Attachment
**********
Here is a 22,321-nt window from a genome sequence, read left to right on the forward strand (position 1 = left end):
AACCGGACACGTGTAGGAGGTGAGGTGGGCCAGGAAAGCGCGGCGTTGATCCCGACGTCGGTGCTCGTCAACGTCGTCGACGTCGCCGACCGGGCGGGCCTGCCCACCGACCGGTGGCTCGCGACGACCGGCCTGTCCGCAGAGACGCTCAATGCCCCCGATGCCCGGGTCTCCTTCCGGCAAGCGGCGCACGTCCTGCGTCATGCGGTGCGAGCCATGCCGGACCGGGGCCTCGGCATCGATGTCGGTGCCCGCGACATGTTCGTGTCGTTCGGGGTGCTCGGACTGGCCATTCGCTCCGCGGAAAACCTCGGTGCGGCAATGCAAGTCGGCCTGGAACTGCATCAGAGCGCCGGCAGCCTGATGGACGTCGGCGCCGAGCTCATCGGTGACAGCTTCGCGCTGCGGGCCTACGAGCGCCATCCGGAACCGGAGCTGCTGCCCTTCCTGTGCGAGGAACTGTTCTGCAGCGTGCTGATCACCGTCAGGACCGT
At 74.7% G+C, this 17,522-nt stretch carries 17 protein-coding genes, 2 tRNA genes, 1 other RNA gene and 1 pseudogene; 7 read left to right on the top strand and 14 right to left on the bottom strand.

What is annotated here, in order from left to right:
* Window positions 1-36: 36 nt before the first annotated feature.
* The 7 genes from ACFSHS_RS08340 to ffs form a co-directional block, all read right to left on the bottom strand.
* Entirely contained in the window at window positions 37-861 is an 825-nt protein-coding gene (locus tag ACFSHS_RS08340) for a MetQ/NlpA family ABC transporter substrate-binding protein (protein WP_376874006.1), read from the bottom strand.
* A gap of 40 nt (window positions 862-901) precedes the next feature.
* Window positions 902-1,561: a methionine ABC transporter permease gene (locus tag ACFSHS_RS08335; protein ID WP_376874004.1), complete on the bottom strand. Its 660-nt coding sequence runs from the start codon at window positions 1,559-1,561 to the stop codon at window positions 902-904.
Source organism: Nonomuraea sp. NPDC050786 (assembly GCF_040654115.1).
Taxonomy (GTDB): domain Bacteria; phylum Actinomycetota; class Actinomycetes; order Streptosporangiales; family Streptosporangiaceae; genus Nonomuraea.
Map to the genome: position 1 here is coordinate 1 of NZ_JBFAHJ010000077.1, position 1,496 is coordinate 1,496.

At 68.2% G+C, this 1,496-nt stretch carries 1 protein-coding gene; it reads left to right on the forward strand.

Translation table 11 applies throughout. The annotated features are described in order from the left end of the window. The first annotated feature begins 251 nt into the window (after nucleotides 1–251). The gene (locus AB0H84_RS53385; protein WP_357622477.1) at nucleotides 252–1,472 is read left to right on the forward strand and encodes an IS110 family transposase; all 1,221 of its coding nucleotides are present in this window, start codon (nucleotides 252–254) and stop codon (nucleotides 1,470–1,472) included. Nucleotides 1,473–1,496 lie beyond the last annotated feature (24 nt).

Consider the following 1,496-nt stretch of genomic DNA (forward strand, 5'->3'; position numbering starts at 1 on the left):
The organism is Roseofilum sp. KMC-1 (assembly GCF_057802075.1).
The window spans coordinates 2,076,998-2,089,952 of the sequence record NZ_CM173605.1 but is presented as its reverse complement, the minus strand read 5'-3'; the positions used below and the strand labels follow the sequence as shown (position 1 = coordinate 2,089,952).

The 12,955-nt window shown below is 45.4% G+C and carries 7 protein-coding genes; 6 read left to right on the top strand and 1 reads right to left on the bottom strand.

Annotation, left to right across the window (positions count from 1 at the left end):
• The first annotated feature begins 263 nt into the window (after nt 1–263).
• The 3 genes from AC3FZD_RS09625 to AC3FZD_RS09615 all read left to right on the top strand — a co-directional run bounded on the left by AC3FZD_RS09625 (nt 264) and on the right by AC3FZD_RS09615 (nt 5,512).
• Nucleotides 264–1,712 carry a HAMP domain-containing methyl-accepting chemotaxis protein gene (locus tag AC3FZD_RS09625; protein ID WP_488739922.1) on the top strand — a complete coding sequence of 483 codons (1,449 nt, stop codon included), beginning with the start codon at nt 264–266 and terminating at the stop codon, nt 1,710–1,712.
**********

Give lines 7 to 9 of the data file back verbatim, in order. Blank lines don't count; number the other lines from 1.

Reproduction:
* Entirely contained in the window at window positions 37-861 is an 825-nt protein-coding gene (locus tag ACFSHS_RS08340) for a MetQ/NlpA family ABC transporter substrate-binding protein (protein WP_376874006.1), read from the bottom strand.
* A gap of 40 nt (window positions 862-901) precedes the next feature.
* Window positions 902-1,561: a methionine ABC transporter permease gene (locus tag ACFSHS_RS08335; protein ID WP_376874004.1), complete on the bottom strand. Its 660-nt coding sequence runs from the start codon at window positions 1,559-1,561 to the stop codon at window positions 902-904.